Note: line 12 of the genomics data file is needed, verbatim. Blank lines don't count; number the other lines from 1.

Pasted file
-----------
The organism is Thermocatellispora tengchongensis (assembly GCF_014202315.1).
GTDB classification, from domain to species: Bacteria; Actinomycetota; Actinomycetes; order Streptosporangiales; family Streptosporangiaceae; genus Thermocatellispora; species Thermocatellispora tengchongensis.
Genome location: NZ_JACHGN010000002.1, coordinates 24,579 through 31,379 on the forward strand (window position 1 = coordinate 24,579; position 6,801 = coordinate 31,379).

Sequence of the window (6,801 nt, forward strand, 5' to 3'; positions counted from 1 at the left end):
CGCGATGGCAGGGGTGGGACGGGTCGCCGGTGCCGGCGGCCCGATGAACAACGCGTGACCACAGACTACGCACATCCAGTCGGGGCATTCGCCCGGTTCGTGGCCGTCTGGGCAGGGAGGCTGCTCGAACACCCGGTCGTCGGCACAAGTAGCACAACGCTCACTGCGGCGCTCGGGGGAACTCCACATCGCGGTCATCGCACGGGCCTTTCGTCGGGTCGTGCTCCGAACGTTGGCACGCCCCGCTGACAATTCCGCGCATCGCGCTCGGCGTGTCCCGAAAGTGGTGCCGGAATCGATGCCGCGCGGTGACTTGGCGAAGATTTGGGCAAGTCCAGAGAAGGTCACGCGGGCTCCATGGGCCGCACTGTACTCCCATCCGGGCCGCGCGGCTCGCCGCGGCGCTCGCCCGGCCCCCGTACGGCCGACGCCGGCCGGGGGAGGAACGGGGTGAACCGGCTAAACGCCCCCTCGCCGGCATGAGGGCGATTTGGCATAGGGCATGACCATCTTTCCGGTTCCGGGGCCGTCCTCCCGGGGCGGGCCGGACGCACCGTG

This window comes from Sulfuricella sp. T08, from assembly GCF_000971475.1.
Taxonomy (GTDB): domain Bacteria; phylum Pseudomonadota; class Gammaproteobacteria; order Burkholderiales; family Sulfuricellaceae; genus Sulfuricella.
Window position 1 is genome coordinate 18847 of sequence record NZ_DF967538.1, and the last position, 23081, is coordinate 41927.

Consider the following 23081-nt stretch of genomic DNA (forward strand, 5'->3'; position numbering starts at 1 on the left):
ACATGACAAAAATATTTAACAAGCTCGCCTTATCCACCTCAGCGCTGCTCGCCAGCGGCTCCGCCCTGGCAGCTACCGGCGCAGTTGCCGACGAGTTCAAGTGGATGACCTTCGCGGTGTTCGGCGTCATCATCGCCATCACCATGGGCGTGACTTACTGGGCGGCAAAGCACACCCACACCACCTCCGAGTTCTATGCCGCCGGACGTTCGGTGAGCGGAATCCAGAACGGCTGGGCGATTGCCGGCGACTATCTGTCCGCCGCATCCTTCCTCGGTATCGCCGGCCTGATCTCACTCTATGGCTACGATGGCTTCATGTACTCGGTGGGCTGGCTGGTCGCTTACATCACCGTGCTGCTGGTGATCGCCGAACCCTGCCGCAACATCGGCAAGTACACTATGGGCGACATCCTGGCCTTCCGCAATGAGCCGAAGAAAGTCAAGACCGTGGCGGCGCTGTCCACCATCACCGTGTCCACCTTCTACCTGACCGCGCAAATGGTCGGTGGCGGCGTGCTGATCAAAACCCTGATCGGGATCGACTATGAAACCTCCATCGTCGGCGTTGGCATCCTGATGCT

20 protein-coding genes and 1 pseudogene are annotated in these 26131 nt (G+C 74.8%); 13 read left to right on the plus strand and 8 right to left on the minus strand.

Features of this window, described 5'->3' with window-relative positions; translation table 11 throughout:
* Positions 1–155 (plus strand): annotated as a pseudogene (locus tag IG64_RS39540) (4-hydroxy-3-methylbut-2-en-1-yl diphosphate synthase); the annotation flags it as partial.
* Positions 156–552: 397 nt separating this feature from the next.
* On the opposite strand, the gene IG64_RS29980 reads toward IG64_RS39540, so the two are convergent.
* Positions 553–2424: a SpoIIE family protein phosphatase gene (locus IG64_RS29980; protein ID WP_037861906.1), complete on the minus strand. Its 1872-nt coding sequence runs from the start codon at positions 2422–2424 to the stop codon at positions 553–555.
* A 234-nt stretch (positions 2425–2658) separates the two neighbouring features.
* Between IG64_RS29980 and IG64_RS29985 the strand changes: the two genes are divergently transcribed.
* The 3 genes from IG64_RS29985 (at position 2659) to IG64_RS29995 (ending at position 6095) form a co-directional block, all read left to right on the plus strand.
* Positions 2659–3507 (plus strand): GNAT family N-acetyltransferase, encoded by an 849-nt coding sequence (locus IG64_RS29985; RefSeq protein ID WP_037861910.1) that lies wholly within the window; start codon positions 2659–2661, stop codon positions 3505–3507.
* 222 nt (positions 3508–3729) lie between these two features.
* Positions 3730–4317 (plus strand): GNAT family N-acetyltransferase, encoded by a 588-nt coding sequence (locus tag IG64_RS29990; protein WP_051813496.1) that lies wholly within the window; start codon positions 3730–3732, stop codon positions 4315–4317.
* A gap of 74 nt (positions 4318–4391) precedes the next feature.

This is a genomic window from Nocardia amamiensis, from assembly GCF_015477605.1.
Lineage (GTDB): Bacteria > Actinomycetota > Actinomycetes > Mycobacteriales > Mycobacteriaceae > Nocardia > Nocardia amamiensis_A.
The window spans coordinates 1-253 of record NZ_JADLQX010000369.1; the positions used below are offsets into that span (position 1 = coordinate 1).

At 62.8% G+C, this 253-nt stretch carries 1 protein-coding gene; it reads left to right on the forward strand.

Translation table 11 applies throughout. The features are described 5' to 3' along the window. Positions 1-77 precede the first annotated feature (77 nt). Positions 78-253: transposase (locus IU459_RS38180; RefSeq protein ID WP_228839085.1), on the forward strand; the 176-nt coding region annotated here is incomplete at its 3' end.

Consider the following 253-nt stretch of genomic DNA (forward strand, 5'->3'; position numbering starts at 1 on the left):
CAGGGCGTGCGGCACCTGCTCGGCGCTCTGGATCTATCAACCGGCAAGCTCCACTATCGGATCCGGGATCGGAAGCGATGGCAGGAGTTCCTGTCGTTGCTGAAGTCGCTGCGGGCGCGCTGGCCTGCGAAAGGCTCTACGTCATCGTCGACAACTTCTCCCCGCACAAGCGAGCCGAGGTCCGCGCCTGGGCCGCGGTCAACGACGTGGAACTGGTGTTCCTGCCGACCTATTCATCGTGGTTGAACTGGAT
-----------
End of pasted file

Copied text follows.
Features of this window, described 5'->3' with window-relative positions; translation table 11 throughout: